Nico Marley: A Legacy Of Greatness
Nico Marley, a young, energetic linebacker out of Tulane, has signed a deal with the Washington Redskins after impressing during rookie minicamp and was added to the NFC East franchise’s roster on Tuesday. But he’s not just a pretty face looking to make a name for himself in the NFL. In fact, he’s already got a legacy to live up to: He’s the grandson of famous musician and activist, Bob Marley.
The undrafted linebacker was a four-year starter in college, becoming Tulane’s all-time leader in tackles for loss with 50. He had 319 tackles, six sacks and four interceptions in 49 games.
After he was officially signed by the team, he posted an image of himself signing his deal, wearing a Redskins cap, with the caption: ‘Blessed to officially be apart of the @Redskins organization!’
As an undersized linebacker there have been a few naysayers wondering if he’s really ready to make that leap to the NFL. He came to Tulane in 2013 weighing just over 180 pounds on a 5-foot-8 frame and has grown accustomed to being the underdog, even with that famous last name and a dad who isn’t afraid to spit.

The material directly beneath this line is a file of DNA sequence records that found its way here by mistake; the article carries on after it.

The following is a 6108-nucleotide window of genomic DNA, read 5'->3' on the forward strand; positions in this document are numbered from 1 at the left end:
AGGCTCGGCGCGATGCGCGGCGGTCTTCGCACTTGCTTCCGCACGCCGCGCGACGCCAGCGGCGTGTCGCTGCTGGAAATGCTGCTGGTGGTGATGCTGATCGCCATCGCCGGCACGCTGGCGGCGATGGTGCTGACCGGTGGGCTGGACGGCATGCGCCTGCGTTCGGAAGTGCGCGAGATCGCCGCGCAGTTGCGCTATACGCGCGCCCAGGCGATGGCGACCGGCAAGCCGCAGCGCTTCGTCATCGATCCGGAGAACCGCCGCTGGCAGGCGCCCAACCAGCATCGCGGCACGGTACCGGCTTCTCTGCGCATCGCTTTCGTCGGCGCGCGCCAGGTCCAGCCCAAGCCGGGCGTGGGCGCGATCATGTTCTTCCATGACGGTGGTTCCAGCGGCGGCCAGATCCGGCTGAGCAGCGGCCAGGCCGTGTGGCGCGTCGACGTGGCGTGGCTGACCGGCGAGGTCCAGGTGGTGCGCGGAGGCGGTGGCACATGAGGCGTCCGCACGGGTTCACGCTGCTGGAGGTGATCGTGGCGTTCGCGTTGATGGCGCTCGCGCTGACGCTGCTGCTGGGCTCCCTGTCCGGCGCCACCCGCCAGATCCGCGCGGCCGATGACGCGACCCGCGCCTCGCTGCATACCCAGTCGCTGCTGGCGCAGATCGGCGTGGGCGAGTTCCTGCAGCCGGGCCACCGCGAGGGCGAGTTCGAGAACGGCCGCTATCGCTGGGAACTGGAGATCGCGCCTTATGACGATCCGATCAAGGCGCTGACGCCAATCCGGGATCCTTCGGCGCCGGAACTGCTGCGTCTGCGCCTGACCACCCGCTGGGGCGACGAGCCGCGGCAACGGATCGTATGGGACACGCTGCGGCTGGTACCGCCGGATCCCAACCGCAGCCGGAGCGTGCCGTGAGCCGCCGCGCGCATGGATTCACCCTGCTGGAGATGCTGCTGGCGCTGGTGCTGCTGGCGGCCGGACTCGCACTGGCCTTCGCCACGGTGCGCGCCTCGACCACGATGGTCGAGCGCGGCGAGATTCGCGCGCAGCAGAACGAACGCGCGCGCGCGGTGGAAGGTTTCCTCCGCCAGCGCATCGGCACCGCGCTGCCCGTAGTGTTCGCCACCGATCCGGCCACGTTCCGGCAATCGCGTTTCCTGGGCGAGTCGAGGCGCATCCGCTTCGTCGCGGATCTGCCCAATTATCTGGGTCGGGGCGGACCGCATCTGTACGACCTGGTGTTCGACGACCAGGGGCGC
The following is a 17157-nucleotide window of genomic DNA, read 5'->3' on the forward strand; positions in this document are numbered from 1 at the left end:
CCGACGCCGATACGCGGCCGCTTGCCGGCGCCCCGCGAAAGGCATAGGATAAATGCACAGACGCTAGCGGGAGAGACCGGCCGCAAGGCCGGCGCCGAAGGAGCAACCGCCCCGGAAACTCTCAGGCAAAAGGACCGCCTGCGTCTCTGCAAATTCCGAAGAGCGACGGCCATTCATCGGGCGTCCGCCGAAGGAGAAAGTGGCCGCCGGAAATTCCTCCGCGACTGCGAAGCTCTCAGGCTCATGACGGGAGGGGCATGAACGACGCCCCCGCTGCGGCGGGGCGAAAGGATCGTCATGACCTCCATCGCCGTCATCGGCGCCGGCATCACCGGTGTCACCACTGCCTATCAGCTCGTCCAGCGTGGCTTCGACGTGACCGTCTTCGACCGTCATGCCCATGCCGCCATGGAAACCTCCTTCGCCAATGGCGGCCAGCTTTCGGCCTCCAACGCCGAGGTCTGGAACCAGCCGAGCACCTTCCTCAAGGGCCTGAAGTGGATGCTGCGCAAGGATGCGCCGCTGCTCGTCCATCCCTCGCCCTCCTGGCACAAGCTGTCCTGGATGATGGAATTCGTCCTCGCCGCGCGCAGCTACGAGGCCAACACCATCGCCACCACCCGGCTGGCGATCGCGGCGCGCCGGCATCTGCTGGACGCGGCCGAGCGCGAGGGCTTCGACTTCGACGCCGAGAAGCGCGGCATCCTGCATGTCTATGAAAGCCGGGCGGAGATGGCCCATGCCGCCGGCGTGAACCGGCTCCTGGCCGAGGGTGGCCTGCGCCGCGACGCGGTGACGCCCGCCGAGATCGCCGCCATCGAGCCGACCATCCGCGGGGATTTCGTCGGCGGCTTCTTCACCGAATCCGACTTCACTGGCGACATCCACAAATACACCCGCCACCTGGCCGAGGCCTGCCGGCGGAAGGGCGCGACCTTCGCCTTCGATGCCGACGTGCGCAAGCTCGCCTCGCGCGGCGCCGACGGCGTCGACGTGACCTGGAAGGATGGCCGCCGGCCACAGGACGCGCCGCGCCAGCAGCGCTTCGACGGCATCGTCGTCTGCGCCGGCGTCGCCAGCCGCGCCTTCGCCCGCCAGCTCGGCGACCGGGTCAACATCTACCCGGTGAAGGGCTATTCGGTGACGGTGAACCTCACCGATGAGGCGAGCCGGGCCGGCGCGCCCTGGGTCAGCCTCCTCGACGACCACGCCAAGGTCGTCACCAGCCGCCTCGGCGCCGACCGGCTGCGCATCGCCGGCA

“Coming out of high school, I heard people say, ‘He’s just a high school player — he’s not built for [college],’ so it would be weird if I wasn’t the underdog,” said Nico to The Undefeated. The handsome grandson was born in Haiti and lived in Jamaica for two years before moving to Miami when he was 4. “It would be weird if I was a top prospect, because [being an underdog] is all I know. When I got to Tulane, I was just a guy who got an extra scholarship. People figured I’d just be a special teams guy. I don’t think they thought I’d end up being who I became. I’m so grateful to Tulane for giving me my only Division I opportunity, but I knew they had some doubts about me.”
Curtis Johnson, Tulane’s coach at the time, saw more than just Marley’s height. He saw his potential.
“If you have a smart guy who can run, who leaves it all out on the field and plays as reckless as he does and is an exceptional leader, you have to take as many guys as you can like that,” said Johnson, who compiled a 15-34 record in his four seasons at Tulane, including three with Marley.
“Besides his size, which is a big factor for everyone, this guy could have played anywhere in the country with his…